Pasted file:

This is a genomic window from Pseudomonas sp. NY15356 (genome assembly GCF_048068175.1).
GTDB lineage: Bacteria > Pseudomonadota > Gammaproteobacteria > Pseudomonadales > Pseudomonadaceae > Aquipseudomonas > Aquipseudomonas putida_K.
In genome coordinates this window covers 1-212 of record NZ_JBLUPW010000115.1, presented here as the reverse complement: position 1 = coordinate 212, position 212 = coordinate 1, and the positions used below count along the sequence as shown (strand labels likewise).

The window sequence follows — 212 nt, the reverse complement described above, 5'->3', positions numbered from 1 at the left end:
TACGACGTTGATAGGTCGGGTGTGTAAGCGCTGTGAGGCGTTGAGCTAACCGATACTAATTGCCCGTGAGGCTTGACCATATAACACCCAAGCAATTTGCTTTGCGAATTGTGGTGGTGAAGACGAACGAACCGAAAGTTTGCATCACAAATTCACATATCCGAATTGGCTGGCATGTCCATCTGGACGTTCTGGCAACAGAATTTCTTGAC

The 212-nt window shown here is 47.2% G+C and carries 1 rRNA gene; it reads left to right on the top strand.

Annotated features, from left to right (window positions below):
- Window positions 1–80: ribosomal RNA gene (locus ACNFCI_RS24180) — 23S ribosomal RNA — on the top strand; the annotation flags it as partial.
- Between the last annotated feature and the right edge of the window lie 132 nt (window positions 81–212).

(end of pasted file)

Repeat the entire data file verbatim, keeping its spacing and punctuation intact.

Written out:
This is a genomic window from Pseudomonas sp. NY15356 (genome assembly GCF_048068175.1).
GTDB lineage: Bacteria > Pseudomonadota > Gammaproteobacteria > Pseudomonadales > Pseudomonadaceae > Aquipseudomonas > Aquipseudomonas putida_K.
In genome coordinates this window covers 1-212 of record NZ_JBLUPW010000115.1, presented here as the reverse complement: position 1 = coordinate 212, position 212 = coordinate 1, and the positions used below count along the sequence as shown (strand labels likewise).

The window sequence follows — 212 nt, the reverse complement described above, 5'->3', positions numbered from 1 at the left end:
TACGACGTTGATAGGTCGGGTGTGTAAGCGCTGTGAGGCGTTGAGCTAACCGATACTAATTGCCCGTGAGGCTTGACCATATAACACCCAAGCAATTTGCTTTGCGAATTGTGGTGGTGAAGACGAACGAACCGAAAGTTTGCATCACAAATTCACATATCCGAATTGGCTGGCATGTCCATCTGGACGTTCTGGCAACAGAATTTCTTGAC

The 212-nt window shown here is 47.2% G+C and carries 1 rRNA gene; it reads left to right on the top strand.

Annotated features, from left to right (window positions below):
- Window positions 1–80: ribosomal RNA gene (locus ACNFCI_RS24180) — 23S ribosomal RNA — on the top strand; the annotation flags it as partial.
- Between the last annotated feature and the right edge of the window lie 132 nt (window positions 81–212).